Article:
Started well..
But soon joined the growing pile of rejects on the floor…
There were several versions of charcoal on white paper, each more disastrous than the previous. I just couldn’t get the light as I envisaged it. Finally, I scrapped about £30 worth of paper into the bin and tried on a dark grey paper. This version I was pleased with, the zebras really standing out from the background. It’s hard to keep the looseness of the original sketch, but working from drawings rather than photos really helps.
Herd of Zebras 70x50cm £850

Then I moved onto the oil, the background took ages to get right, I started with an ochre/blue/pale cream combination, but then changed the background to red which I felt conveyed Africa a bit more, that red dust. Also the ochre was too similar to the foreground colour. The blue doesn’t really show up in the photos, as it is so close in tone to the top layer, but it’s very clear in the flesh so to speak.

Razzle dazzle
It’s not a huge painting, 24x18inches, but I felt any bigger and I’d lose the freshness, although getting enough detail proved a little tricky. 
Framed and ready for sale £1500
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Grrrr…

Grrrr

This is meant to be my quiet time of year, when I can footle about faffing about working online in my warm study, instead of freezing in my draughty studio, spluttering in the temperamental warmth of the log burner.

However, fresh back from Africa I had a raft of new images to work from, and the deadline for the David Shepherd Wildlife Artist of the Year coming up.

Now you see me ….

I really wanted to produce some big works, that would have an impact in the Mall Galleries, and work well together as a group. Tom Way was kind enough to give me permission to use some of his lion photos to work from. Safari with children is magical but not really conducive to producing much in the way work!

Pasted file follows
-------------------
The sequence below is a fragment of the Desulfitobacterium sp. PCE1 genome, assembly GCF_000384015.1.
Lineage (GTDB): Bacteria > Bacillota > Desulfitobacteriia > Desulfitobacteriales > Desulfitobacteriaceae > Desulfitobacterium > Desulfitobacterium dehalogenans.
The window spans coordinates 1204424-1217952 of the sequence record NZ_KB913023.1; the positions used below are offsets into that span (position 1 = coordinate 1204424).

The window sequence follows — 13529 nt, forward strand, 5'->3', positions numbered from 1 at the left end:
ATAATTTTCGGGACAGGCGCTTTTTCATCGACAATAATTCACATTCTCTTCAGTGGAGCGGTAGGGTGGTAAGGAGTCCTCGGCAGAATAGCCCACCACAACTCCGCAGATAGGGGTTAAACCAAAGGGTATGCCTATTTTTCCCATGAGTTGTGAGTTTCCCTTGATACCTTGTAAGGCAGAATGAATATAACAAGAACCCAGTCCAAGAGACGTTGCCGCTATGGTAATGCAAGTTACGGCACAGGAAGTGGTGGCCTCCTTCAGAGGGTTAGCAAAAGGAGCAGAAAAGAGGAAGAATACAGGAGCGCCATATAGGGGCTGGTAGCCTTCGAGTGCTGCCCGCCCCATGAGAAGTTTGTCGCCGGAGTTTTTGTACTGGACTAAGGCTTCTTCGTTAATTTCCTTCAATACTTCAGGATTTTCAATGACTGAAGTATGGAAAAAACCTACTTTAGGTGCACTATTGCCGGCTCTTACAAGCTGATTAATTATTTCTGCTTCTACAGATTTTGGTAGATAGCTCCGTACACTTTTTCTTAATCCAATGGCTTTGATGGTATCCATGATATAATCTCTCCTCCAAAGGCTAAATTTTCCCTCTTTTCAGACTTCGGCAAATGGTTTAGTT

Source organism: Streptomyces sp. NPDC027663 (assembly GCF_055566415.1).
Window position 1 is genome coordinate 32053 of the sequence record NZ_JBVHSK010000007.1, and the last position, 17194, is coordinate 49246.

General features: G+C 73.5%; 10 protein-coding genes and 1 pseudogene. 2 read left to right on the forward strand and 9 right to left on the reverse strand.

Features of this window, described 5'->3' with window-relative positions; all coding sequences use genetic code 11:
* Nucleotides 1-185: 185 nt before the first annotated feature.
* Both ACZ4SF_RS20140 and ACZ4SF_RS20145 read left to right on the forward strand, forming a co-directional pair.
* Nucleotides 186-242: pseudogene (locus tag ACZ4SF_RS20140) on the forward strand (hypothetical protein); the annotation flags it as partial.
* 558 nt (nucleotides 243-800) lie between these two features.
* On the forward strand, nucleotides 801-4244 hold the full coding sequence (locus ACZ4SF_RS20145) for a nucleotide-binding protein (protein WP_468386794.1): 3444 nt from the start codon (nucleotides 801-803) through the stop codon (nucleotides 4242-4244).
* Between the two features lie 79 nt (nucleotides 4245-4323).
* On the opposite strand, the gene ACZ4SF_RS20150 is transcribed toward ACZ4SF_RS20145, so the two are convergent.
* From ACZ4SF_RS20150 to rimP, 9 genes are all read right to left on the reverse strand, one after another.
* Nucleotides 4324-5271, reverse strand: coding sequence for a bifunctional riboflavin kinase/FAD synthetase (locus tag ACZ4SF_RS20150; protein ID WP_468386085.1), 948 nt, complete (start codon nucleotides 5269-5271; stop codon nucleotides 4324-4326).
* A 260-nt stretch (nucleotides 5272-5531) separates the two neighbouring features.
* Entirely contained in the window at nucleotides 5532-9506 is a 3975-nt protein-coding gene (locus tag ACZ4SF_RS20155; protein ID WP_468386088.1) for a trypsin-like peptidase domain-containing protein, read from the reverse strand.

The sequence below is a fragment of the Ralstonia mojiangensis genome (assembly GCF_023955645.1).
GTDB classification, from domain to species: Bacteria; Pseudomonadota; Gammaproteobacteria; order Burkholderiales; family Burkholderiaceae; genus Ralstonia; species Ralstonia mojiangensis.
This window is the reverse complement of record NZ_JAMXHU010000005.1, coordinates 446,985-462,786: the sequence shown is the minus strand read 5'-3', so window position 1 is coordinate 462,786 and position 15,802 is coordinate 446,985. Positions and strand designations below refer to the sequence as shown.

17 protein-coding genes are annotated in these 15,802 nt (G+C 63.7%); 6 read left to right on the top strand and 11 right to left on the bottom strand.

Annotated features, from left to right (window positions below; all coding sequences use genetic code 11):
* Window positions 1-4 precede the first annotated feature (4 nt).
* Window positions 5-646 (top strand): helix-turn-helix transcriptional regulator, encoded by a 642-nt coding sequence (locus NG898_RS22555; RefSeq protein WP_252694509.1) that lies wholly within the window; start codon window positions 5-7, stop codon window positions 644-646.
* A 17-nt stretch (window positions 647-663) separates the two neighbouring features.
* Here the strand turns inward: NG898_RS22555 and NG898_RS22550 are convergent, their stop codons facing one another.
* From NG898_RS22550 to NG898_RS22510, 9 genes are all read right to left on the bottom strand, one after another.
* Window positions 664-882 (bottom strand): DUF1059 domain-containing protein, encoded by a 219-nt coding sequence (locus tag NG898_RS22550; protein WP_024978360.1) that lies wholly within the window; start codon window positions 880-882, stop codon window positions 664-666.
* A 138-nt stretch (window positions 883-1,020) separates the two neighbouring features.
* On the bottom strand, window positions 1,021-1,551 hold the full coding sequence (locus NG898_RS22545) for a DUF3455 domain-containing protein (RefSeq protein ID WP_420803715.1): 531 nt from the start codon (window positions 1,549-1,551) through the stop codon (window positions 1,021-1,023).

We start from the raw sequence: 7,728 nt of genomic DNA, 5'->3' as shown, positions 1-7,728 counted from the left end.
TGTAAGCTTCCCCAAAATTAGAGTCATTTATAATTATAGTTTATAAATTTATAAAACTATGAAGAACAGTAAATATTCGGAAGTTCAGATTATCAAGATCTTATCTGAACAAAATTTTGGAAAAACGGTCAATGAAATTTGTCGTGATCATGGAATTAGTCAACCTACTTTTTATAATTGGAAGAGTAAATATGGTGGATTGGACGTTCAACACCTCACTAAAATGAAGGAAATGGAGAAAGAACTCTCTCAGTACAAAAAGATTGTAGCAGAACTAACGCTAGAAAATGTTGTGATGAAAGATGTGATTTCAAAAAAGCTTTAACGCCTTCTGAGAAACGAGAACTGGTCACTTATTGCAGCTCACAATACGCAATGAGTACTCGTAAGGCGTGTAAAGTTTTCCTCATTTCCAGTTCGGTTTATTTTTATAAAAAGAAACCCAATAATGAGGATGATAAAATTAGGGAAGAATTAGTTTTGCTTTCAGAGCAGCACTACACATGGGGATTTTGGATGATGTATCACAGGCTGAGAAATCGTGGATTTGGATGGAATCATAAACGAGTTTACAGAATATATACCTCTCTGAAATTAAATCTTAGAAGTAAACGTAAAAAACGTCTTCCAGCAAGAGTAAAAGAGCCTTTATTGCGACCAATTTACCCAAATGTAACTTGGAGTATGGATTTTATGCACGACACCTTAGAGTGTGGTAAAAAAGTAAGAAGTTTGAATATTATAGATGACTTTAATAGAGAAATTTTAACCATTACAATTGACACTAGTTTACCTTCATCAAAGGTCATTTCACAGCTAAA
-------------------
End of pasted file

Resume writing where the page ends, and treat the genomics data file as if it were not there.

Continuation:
Young lion at waterhole

Serena sketching

The moon, swallows and springbok

Male lion, North Pride

Working to such a tight deadline is always stressful, although a friend did say, with raised eyebrow, “It’s not like you haven’t known about it for twelve months…” I know, I know, but I only got back from Africa at the end of December and it’s tricky to conjure up decent wildlife in Berkshire! 

The past few weeks have been spent converting the sketches and photos into paintings. I hope I have a strong body of work to submit, and that at least a couple get chosen! Here’s a peek at a two of them.  

Wildlife Artist of the Year 

Dawn Ascending, Oil on panel. 24×18″
Lion 75x55cm charcoal on paper

So, hopefully, the last works should be finished this week and then photographed in time for the deadline on the 13th feb! 

Art Dubai 2016

I’m also working on some equine paintings for Art Dubai 2016 which takes place in April. Signet Contemporary Art are taking them, so I’m looking forward to working with them. I did contemplate a trip accompanying them to the sun, but maybe next year!

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Cover girl!

Magazine cover

I was so honoured to have my image of Ivy Leaping selected as the front cover of ‘Paint’ the magazine for the Society of All Artists. It was published this month, and looks fantastic. Lovely article inside too. It’s a particularly poignant image for me as it was the first work I produced after having children and dealing with various health issues that I felt really began to reflect where I wanted to go with my art. I had previously been known for very traditional, realist works. I liked them, but there was little to distinguish them from the many realist artists out there. I wanted to create a body of art that felt more my own, rather than the culmination of a traditional atelier education.
I am rarely happy when I look at my older work, I always see scope for improvement, but in this one, I still love it as much as when I first finished it.

Society of Equestrian Artists

I drove up to Tuxford last weekend to attend the S.E.A. awards. I was fairly spot on with my predictions, although not always the right category! The main award is going to be presented next week, at the private view in London at the Osborne studio Gallery, so I will do a list of winners next week. I was a bit suprised to find the categories had changed, and I feel there needs to be more transparency within the society of the judging process.

Equine Art

I’ve been back in the studio, after what feels like a very long break. In fact I got face full of cobwebs when I walked in, so at least someone has been busy. I’m working some new equine pieces, and here is one in progress on the easel!

Society of Widlife Artists

‘Monkey Business’ got through the first round and has now been dispatched for second round judging – fingers crossed!